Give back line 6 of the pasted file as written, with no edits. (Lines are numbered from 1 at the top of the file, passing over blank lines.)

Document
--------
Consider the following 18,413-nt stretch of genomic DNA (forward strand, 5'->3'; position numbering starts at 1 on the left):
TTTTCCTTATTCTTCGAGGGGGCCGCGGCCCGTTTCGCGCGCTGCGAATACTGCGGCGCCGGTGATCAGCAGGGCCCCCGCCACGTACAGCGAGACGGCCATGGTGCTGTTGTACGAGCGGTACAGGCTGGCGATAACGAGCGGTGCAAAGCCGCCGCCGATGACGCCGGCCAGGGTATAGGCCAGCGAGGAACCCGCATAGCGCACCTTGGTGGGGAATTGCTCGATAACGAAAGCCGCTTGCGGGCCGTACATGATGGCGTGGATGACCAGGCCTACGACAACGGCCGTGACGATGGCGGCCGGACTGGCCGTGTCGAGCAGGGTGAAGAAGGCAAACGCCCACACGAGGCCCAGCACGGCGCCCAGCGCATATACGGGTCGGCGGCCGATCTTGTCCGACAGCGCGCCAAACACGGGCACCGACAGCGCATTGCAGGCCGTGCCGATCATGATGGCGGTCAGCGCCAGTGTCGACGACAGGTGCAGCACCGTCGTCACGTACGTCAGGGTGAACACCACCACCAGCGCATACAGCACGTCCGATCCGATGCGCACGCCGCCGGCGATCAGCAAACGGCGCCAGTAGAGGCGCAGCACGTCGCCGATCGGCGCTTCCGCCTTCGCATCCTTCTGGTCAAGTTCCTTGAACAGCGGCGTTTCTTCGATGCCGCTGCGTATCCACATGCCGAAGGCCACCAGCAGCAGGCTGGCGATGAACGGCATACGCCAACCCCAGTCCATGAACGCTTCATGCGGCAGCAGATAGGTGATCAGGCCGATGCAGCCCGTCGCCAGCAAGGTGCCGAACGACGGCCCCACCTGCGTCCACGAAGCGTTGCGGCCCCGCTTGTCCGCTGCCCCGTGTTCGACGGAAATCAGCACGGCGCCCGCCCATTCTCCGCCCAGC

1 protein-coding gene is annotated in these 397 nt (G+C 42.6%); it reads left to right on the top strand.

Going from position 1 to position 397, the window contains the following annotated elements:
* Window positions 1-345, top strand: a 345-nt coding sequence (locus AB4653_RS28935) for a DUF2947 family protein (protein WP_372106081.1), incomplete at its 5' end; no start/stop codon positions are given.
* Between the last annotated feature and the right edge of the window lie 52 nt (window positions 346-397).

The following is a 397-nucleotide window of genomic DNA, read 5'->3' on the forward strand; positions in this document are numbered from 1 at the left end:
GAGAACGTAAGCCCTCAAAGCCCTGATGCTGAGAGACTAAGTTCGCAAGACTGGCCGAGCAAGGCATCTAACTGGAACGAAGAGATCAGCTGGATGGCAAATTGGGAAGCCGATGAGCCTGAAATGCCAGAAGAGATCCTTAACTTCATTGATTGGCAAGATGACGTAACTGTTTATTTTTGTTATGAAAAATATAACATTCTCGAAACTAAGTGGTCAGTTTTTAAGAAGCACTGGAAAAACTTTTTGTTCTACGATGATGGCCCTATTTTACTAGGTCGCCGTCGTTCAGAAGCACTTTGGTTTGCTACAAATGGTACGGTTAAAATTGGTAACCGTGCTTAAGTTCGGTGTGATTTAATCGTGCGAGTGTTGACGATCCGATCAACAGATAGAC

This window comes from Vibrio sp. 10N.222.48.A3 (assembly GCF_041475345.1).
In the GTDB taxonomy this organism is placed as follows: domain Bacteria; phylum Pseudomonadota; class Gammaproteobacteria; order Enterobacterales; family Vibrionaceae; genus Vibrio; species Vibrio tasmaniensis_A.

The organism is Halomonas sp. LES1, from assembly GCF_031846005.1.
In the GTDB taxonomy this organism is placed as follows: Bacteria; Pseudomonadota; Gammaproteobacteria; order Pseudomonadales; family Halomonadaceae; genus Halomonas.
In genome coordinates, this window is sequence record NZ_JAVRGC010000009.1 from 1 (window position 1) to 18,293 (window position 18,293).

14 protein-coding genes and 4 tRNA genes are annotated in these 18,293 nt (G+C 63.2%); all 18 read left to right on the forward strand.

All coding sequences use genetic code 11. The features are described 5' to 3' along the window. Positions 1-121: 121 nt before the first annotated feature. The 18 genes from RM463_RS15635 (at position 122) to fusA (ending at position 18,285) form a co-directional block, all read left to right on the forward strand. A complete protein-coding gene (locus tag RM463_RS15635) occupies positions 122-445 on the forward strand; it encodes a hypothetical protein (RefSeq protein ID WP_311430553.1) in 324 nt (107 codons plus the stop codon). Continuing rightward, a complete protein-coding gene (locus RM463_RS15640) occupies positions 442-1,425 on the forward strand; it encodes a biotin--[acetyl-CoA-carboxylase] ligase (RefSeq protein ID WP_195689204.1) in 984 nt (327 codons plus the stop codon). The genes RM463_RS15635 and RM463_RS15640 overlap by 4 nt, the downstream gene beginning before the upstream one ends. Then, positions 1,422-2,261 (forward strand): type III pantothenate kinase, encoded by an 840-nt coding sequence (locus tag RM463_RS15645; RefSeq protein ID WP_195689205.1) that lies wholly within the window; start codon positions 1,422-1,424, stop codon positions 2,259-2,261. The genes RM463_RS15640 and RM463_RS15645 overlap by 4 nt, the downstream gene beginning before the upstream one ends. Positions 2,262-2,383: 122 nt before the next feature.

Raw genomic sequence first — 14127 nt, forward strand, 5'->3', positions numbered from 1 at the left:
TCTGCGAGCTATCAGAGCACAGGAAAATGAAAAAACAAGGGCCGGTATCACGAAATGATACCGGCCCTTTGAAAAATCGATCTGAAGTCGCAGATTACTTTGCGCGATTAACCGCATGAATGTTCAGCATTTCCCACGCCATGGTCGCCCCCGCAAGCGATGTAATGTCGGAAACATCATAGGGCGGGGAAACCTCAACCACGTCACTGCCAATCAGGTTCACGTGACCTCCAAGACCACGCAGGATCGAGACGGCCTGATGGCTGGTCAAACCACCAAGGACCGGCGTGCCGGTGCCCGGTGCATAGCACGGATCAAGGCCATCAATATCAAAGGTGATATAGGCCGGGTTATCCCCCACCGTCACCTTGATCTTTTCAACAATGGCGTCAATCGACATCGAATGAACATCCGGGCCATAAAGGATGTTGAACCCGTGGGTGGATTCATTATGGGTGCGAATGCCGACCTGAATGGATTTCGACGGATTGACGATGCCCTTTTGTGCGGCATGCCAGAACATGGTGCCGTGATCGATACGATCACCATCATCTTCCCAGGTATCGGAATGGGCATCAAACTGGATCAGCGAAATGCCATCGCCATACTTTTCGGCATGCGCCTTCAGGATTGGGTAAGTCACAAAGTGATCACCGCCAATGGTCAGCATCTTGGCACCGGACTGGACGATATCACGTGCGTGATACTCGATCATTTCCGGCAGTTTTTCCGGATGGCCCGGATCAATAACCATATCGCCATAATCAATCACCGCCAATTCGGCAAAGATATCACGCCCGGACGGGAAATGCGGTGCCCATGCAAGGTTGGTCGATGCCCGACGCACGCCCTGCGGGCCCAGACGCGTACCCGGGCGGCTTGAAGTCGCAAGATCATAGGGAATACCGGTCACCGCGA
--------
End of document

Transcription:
* Between the last annotated feature and the right edge of the window lie 52 nt (window positions 346-397).